Api Management released a new feature earlier this year called Policy fragments. In this post we will go through what it is and show why you should start using them!
In API Management we have policies that we can configure to manage incoming requests from API consumers. Through policies we can manage request before forwarding them to backend systems and before returning the response to the consumer. This gives us flexibility and power to do a lot of things. The most common things we add are increased security, manage of routing to backend and transformation of incoming and response messages.
Even if we have a layered approach in Api Management where we can add policies on instance -> product -> api -> operation level (these will be combined starting from operation and moving upward adding the policy instead of the
<base/> tag. We still end up with a lot of duplicate code and copy paste situations.
Let’s say you want a specific configuration for 2 of 3 operations in an API. This usually ends up with copy pasting the same code snippet and here is where Policy fragments comes in and shines.
How does it work
Here is a sample to show you what’s happening. We create a simple trace snippet and add that to a new Policy fragment:
We can now add the above fragment to our policies.
Adding this to the policy it will look like this:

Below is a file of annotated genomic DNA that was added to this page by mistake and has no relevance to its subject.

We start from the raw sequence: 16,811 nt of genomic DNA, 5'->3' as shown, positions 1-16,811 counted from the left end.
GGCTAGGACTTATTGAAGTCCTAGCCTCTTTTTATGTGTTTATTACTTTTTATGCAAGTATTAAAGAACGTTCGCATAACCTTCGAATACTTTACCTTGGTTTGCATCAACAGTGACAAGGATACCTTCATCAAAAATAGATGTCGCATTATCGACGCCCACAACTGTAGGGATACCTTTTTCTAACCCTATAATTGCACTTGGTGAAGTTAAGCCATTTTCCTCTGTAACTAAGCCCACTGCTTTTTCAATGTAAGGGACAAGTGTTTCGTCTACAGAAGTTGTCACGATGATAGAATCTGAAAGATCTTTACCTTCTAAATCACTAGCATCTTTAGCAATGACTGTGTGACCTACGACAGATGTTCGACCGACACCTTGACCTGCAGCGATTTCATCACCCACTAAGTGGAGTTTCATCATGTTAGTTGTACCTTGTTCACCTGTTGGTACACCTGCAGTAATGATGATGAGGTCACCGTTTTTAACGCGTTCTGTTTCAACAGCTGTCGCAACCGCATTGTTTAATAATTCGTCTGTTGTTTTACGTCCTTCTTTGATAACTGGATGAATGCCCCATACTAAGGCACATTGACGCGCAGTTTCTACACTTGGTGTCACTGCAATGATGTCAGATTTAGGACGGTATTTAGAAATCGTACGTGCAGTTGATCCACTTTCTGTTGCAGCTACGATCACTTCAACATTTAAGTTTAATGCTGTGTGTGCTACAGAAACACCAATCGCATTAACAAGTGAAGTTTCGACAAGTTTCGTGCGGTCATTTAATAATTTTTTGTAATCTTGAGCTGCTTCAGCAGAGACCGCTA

But at runtime it will be changed to:
As you can see the code snippet in the fragment has now replaced the ´´´
Doing more complex things
You can do anything in a fragment that you did in the original policy, just make sure to add variables and other dependencies in the policy before the fragment. As you saw in the merged policy above, during runtime it will merge into one policy that is executed.
Why use it
Reusable snippets are always a good idea, just make sure to do them in a global thinking. Making them to small might be cumbersome since the list will be growing rapidly and the benefit of having a library of code snippets might be lost.
We encounter situations all the time that makes us copy/paste code, fragments are a great way to standardise part of your policy and make development faster and more reliable.
Create a naming standard since the name will be the identifier and hard to change afterwards.